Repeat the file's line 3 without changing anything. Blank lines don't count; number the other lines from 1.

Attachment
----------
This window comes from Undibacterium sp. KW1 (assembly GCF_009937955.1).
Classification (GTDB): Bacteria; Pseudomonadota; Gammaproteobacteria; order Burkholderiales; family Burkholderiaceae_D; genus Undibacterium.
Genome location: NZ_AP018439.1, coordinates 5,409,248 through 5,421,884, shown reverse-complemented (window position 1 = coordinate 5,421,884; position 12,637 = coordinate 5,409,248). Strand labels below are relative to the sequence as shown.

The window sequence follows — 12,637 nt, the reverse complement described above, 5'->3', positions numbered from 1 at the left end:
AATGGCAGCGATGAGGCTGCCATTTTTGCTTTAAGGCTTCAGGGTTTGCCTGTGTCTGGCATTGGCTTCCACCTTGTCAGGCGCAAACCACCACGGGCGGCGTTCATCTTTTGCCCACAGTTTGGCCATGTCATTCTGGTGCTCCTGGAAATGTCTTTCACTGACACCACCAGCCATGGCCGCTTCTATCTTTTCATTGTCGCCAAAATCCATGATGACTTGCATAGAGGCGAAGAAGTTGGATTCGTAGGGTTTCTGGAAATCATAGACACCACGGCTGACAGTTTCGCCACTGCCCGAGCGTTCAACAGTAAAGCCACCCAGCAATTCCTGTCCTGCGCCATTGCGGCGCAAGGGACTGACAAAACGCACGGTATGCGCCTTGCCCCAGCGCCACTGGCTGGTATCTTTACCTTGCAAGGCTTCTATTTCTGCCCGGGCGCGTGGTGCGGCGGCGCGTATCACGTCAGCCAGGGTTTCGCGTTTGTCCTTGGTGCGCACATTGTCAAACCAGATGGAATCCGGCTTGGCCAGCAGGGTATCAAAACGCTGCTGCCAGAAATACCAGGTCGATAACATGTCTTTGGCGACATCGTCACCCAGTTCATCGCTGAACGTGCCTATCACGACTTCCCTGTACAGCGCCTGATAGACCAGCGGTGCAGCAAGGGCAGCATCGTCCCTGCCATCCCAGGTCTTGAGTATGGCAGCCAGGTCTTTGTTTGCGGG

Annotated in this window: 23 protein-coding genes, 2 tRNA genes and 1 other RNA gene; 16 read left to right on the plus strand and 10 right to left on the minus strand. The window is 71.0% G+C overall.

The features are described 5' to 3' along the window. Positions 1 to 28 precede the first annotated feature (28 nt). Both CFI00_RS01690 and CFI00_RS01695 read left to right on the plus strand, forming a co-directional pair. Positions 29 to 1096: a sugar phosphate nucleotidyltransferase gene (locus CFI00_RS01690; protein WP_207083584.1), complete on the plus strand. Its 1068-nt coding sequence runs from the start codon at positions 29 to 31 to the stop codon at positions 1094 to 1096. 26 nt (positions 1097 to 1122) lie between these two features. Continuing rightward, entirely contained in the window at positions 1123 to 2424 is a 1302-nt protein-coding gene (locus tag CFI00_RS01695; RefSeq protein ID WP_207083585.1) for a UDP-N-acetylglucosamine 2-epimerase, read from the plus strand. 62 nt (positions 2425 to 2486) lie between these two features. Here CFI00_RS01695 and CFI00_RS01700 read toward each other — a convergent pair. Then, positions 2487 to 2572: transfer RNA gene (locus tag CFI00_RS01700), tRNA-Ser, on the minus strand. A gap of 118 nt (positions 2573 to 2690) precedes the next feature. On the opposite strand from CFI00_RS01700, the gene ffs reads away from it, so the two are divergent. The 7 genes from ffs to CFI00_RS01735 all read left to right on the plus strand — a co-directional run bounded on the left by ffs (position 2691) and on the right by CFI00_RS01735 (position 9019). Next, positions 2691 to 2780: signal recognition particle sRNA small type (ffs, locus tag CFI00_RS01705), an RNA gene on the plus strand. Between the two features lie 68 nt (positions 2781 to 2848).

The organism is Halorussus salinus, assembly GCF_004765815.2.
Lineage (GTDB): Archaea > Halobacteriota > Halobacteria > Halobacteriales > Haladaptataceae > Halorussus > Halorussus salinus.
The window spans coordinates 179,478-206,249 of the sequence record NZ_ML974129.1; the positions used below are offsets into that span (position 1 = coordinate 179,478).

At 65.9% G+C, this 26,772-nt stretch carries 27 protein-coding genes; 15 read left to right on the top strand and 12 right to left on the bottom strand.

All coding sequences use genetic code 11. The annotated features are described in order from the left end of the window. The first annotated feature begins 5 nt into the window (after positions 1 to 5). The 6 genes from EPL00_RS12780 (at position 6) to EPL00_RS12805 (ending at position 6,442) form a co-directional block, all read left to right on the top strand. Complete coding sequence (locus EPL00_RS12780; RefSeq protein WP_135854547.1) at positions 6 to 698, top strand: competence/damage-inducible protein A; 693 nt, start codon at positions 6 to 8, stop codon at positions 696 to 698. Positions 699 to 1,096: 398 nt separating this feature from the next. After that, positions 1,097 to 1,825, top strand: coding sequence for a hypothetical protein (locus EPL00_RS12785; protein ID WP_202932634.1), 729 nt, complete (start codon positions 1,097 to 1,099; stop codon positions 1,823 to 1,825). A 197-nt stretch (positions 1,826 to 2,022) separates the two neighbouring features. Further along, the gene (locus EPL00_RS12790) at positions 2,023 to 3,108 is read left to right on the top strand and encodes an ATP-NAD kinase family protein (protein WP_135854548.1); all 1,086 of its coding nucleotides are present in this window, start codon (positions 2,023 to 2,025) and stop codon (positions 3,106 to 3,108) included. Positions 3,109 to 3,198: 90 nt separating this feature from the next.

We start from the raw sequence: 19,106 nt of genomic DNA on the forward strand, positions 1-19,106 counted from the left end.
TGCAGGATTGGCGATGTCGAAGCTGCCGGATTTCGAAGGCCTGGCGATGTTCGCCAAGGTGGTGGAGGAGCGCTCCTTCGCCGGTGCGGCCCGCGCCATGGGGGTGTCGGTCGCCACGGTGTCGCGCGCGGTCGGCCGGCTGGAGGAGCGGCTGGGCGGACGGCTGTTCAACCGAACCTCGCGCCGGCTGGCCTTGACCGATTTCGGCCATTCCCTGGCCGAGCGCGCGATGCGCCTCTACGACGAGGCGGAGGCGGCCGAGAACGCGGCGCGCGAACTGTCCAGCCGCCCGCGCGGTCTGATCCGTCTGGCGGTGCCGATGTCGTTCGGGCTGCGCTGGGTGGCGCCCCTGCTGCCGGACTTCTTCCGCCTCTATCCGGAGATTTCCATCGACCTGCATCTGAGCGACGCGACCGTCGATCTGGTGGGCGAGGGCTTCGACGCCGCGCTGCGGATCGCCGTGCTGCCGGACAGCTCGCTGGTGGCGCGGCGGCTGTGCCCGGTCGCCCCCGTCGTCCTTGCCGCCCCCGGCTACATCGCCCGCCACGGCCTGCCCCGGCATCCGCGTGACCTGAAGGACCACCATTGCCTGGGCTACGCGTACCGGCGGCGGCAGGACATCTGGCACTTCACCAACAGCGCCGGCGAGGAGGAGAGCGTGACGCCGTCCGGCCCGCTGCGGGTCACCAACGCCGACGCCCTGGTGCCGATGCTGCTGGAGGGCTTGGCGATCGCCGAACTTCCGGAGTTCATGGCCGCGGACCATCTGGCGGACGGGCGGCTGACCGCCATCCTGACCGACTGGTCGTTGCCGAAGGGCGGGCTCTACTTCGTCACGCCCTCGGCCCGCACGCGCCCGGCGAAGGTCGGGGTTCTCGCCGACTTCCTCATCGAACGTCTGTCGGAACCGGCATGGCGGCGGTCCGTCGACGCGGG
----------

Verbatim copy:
Genome location: NZ_AP018439.1, coordinates 5,409,248 through 5,421,884, shown reverse-complemented (window position 1 = coordinate 5,421,884; position 12,637 = coordinate 5,409,248). Strand labels below are relative to the sequence as shown.